Alcohol was cited as a factor in the Tokio Marine Kiln report, and Lloyd's action plan included barring those under the influence from entering its premises during working hours. Beale in early 2017 prohibited employees of Lloyd's itself from drinking on the clock.
Graves, though, said the Bloomberg article in March had overemphasized the role of alcohol in fueling sexual harassment, saying, "I felt like I was reading something back in the 1990s." She added: "People behave like that whether they've had a drink or not if they are going to be inherently sexist about the way they view women in this industry."
Harassment or discrimination?
Rather than harassment, the overarching problem for women, according to Graves, is that they are discriminated against "in terms of being seen differently as a female, and [that] you don't look like the person who was in the role before you and you behave a bit differently."
In addition, she argues that although employment practices generally are shifting, the industry is more wedded to the traditional structures of regular office hours and needing to be seen in the office, requirements that are ill-suited to, for example, balancing a career and being a mother. This, according to Graves, tends to push women out of the industry before they can join a company's senior ranks, contributing to persistently wide gender pay gaps, among other concerns.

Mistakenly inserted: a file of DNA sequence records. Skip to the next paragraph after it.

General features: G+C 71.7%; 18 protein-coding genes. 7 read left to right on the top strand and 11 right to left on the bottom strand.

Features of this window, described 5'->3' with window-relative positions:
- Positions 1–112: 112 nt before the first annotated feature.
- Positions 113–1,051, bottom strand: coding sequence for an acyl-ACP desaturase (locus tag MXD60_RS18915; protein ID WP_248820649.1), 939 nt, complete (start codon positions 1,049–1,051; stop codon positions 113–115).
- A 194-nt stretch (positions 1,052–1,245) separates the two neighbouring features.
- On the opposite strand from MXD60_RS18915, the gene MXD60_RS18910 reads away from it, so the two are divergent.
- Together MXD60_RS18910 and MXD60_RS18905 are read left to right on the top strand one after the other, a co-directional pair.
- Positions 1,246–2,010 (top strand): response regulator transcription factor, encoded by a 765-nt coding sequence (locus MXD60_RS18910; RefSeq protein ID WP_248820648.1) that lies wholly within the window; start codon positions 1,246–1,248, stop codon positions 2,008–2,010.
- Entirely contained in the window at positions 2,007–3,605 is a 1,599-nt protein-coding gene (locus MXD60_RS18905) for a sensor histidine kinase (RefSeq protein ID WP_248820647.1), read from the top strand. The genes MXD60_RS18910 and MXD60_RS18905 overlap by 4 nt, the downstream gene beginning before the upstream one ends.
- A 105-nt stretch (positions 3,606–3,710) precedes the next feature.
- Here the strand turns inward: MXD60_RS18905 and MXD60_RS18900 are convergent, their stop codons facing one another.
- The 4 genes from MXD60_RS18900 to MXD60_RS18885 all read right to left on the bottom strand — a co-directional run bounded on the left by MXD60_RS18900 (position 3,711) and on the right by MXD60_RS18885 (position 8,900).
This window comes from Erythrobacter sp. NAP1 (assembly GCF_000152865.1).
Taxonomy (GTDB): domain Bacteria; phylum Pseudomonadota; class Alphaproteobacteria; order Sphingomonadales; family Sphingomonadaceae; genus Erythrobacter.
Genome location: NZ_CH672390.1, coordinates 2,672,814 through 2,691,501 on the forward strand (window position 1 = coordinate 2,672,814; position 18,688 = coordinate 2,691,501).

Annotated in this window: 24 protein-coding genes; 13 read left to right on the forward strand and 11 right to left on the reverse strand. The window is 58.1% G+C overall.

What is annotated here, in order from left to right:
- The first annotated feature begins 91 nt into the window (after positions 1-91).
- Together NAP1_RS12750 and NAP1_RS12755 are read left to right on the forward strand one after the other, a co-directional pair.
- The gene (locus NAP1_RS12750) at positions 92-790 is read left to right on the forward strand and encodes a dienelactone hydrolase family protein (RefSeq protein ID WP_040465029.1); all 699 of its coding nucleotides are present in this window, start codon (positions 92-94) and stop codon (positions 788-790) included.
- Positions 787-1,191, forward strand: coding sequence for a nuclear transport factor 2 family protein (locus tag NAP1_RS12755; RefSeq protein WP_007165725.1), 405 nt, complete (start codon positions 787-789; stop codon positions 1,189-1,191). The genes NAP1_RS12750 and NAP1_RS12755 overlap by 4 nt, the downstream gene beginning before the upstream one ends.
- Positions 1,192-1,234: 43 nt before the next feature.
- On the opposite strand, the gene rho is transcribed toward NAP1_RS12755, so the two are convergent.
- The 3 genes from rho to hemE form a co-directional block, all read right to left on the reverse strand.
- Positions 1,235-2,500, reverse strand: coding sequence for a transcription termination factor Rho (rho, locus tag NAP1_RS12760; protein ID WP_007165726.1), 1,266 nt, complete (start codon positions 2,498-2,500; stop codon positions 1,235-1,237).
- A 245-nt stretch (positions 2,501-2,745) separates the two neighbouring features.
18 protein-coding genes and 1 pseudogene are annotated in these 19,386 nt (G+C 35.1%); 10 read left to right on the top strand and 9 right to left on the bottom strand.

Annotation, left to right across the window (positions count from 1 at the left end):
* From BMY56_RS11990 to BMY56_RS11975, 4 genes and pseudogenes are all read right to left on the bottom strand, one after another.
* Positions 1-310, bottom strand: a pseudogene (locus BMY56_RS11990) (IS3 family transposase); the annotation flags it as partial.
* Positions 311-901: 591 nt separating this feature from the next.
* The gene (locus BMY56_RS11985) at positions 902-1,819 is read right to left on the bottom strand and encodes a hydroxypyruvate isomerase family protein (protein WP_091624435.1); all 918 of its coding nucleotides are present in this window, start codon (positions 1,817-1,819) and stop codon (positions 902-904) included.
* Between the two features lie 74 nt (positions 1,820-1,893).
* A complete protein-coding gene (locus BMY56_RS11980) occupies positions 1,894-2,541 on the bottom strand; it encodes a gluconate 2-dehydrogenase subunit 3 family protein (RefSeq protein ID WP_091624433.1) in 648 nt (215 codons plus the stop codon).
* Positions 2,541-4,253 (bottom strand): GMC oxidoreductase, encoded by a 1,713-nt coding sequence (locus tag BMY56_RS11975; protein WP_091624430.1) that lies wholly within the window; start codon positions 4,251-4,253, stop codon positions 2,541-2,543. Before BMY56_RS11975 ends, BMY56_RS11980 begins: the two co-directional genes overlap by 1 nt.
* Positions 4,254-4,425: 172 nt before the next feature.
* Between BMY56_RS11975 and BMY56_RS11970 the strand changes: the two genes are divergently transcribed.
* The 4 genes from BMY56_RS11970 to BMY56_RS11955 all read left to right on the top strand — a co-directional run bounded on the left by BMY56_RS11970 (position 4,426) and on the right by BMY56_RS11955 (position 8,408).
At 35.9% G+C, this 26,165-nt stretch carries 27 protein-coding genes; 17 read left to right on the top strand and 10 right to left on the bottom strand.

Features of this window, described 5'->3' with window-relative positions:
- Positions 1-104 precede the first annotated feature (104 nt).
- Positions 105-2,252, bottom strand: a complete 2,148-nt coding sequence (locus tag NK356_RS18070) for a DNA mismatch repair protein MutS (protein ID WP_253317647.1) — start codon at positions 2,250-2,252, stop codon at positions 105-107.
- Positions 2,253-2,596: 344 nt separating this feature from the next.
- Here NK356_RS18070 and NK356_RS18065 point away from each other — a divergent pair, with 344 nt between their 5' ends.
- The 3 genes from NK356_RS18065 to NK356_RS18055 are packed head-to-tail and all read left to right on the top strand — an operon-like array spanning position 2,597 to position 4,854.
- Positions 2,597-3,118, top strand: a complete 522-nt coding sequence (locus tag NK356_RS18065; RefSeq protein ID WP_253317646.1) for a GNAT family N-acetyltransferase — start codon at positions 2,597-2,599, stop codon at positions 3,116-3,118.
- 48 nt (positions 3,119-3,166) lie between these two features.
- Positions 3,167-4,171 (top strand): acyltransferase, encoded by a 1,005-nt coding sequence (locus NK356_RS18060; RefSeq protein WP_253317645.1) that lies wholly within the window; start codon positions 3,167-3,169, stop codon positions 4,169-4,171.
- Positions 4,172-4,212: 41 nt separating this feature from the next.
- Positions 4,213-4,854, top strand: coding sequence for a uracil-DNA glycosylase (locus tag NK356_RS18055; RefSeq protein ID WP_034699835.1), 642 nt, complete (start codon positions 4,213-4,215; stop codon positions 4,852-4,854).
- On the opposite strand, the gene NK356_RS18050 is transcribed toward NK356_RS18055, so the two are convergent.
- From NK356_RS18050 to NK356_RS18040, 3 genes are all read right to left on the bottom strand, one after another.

Barbara Schönhofer, CEO of insurance executive search firm Schönhofer and founder of a network of senior female insurance executives called the Insurance Supper Club, agreed, noting that there is no struggle to attract young women to join the industry.
"Our real problem," she said, "is that we lose this talent literally in huge amounts before they reach 30, and that then gives you a pipeline issue."
Members of the Insurance Supper Club, which operates both in the U.K. and internationally, tell Schönhofer "that they find the culture much more entrenched in masculinity in the London market and much tougher for them to break into." Harassment plays a part in this, she said, noting the "personal risk of speaking out" and saying there remains "a sort of silence about [harassment] even now."
But overall, "it is just how they are perceived and how they are treated that is very uncomfortable in some parts of the market and, it has been particularly pointed out to me, in Lloyd's," she added.
Dealing with the problem will not be quick or easy, according to Schönhofer. "It is a very complex issue," she said. "[The culture] has been built up over many years and there is a lot of unconscious bias, both in men and women. It is an uphill battle from that point of view."
But Bryant said the industry has made "a huge effort" and "huge progress" over the years.
"If I look back to 25 years ago, it wasn't uncommon to see the Pirelli calendar in the office or even pornography left around on desks, and those things just wouldn't be thinkable today, thankfully," she said. Insurers still have more to do, she added, pointing to the potential for improvements in maternity and paternity support and shared parental leave.
But she also said the industry recognizes that ignoring the issue could be bad for business, and that putting out "a very inclusive message" is "a commercial necessity as well as a moral necessity."